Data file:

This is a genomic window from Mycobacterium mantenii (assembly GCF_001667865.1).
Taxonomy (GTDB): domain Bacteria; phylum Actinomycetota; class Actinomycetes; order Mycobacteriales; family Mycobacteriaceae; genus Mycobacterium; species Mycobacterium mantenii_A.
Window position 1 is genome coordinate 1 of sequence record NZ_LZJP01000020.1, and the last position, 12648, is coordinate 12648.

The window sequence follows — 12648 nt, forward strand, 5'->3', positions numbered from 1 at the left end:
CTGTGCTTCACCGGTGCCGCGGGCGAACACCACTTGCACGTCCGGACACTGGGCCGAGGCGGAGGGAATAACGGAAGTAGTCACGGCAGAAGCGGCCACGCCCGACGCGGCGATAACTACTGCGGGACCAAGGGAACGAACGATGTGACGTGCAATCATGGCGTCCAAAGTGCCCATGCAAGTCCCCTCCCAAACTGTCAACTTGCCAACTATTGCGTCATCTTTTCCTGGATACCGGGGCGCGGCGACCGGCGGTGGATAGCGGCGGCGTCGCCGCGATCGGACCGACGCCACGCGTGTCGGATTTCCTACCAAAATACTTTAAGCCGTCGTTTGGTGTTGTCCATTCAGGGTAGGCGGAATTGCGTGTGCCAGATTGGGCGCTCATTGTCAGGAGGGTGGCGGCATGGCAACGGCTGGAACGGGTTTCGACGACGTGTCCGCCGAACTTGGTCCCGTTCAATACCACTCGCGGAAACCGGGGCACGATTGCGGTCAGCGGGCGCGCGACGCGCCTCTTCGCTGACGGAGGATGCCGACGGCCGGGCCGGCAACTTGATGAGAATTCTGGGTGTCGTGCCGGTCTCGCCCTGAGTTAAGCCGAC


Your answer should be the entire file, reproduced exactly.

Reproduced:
This is a genomic window from Mycobacterium mantenii (assembly GCF_001667865.1).
Taxonomy (GTDB): domain Bacteria; phylum Actinomycetota; class Actinomycetes; order Mycobacteriales; family Mycobacteriaceae; genus Mycobacterium; species Mycobacterium mantenii_A.
Window position 1 is genome coordinate 1 of sequence record NZ_LZJP01000020.1, and the last position, 12648, is coordinate 12648.

The window sequence follows — 12648 nt, forward strand, 5'->3', positions numbered from 1 at the left end:
CTGTGCTTCACCGGTGCCGCGGGCGAACACCACTTGCACGTCCGGACACTGGGCCGAGGCGGAGGGAATAACGGAAGTAGTCACGGCAGAAGCGGCCACGCCCGACGCGGCGATAACTACTGCGGGACCAAGGGAACGAACGATGTGACGTGCAATCATGGCGTCCAAAGTGCCCATGCAAGTCCCCTCCCAAACTGTCAACTTGCCAACTATTGCGTCATCTTTTCCTGGATACCGGGGCGCGGCGACCGGCGGTGGATAGCGGCGGCGTCGCCGCGATCGGACCGACGCCACGCGTGTCGGATTTCCTACCAAAATACTTTAAGCCGTCGTTTGGTGTTGTCCATTCAGGGTAGGCGGAATTGCGTGTGCCAGATTGGGCGCTCATTGTCAGGAGGGTGGCGGCATGGCAACGGCTGGAACGGGTTTCGACGACGTGTCCGCCGAACTTGGTCCCGTTCAATACCACTCGCGGAAACCGGGGCACGATTGCGGTCAGCGGGCGCGCGACGCGCCTCTTCGCTGACGGAGGATGCCGACGGCCGGGCCGGCAACTTGATGAGAATTCTGGGTGTCGTGCCGGTCTCGCCCTGAGTTAAGCCGAC